This article originally appeared in the December 1998 issue of Internet Modeler.
Building the Toko Siemens Shuckert D.III
After reading about the new Toko biplane kits, I picked up a couple: the Pfalz D.XII and the Siemens Shuckert D.III/IV. The SSW D.III hit my workbench first, and upon opening up the box, I was struck by the amount of material given for only $10 retail. The detail is crisp, although there is some flash. The cockpit interior looked good, and providing all the parts to do either a D.III or a D.IV was a very nice touch. Of course, this forced me to decide which variant to make right away. The decal choices are for a D.IV with a green fuselage flown by Oberleutenant Alfred Lenz (misidentified as Alfred Lerner in the instructions), and Ernst Udets red D.III. While I am partial to the color green, nothing says WWI Germany like a red biplane, so Udet it is! (For even MORE interesting SSW D.III markings, be sure to check out Bob Pearson's Siemens Schuckert D.III page).
The first step of construction was to take all the pieces off the sprues and do a quick dry fit to see where the trouble spots would be. In fitting everything together, I noticed something didnt look right around the tail. Checking the old Profile Publication on the Siemens Shuckert D.III/D.IV, I could see that the elevator was too small in the kit. I then went to the experts who gather on the WWI Modeling Mailing List and discovered that, indeed, the elevator was about 25 percent too small for a D.III. Now that I knew the trouble spots, I promptly set the model aside for a month.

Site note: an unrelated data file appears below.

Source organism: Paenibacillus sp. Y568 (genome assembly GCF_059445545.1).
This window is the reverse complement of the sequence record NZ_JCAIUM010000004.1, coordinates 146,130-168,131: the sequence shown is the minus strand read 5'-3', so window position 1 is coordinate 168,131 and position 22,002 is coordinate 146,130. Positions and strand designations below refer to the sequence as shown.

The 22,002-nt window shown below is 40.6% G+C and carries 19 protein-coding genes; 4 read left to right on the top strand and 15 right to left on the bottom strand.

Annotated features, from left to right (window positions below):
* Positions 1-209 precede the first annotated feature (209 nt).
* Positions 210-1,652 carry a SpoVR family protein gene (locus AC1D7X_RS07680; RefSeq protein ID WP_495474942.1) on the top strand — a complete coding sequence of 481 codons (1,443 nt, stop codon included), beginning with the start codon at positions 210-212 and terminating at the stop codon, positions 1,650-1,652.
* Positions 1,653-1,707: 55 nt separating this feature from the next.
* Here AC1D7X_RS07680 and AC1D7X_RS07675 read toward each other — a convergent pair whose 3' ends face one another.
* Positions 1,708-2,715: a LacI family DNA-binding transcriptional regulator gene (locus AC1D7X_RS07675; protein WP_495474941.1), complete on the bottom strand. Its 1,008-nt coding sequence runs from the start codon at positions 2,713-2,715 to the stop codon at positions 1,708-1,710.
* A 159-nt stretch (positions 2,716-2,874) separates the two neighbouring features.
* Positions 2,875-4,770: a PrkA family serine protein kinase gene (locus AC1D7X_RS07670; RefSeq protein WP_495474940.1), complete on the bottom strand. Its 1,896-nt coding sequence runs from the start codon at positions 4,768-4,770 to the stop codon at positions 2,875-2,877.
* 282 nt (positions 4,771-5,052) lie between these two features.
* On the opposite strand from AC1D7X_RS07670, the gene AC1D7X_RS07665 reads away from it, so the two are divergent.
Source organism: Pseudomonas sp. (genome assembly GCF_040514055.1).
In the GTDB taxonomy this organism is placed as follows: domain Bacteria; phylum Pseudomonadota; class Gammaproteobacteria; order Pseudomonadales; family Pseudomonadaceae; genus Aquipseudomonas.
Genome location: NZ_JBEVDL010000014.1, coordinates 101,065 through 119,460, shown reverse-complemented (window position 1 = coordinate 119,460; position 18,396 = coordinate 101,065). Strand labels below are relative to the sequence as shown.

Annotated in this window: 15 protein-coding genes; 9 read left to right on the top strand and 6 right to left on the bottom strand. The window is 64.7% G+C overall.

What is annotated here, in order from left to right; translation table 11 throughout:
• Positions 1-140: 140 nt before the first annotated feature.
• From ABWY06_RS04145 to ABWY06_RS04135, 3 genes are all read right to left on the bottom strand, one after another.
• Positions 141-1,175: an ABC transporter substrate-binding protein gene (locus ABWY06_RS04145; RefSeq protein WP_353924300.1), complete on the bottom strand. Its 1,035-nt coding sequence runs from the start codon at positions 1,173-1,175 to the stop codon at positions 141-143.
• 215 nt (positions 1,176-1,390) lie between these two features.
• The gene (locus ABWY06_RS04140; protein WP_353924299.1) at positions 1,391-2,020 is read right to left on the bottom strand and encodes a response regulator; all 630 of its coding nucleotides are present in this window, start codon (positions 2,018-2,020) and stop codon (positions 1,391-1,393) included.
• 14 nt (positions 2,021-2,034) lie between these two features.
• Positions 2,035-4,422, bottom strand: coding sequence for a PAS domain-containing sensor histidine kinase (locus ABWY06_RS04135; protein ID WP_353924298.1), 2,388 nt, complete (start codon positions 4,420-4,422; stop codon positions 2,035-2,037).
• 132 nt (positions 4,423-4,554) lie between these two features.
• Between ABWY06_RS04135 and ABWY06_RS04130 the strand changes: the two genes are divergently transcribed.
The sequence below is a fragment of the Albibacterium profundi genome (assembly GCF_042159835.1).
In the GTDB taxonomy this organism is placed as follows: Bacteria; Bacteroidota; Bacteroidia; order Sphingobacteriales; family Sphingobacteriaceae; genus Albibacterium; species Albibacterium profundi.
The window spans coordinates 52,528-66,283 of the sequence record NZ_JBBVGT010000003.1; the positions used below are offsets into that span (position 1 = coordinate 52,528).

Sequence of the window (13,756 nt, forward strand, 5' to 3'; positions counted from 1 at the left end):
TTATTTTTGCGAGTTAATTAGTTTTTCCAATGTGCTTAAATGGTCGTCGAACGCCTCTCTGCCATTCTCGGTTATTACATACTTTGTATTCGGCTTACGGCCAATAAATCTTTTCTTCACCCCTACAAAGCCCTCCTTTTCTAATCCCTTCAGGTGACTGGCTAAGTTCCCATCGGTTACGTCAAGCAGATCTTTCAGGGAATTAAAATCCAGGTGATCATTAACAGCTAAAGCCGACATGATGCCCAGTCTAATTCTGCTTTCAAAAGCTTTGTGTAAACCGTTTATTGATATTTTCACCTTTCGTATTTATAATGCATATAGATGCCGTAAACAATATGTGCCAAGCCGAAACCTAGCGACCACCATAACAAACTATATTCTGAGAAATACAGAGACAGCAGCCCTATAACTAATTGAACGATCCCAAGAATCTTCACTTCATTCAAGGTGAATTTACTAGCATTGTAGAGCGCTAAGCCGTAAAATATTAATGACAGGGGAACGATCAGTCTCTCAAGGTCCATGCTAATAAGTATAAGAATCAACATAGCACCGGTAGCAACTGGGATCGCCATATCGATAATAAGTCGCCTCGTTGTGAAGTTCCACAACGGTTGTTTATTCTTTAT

After a suitable time had passed, I picked the kit up again and started in on the cockpit. The detail present in the kit is very nice. I painted everything inside with a dark brown, then painted light brown streaks over that to simulate the wood grain. When that had dried thoroughly, I went over the entire interior with a black wash. This lowered the contrast of the wood grain and accented the shadows in the corners very well. Once dry, I lightly drybrushed the edges around the cockpit, then glued everything in place. With the fuselage closed, none of this can be seen, but I know its in there.
I turned next to fixing that elevator. At first I thought I would just add a section to the rear of the kit part and blend it in, but that would be tough to do and keep it to scale thinness. So instead, I cut the kit elevator off and made a whole new one out of sheet plastic. I used a copy of the SSW D.III plans from the Datafile and cut the elevator out of .020 plastic card.
With the basic shape done, I attacked it with files and sandpaper until it tapered off on the trailing edge. I was extremely pleased with how it looked, until I compared it to the wings and rudder. The kit pieces werent nearly as thin as my nice elevator! So, taking the path of least resistance, I ran some sandpaper on my elevator and trimmed off that super-thin trailing edge!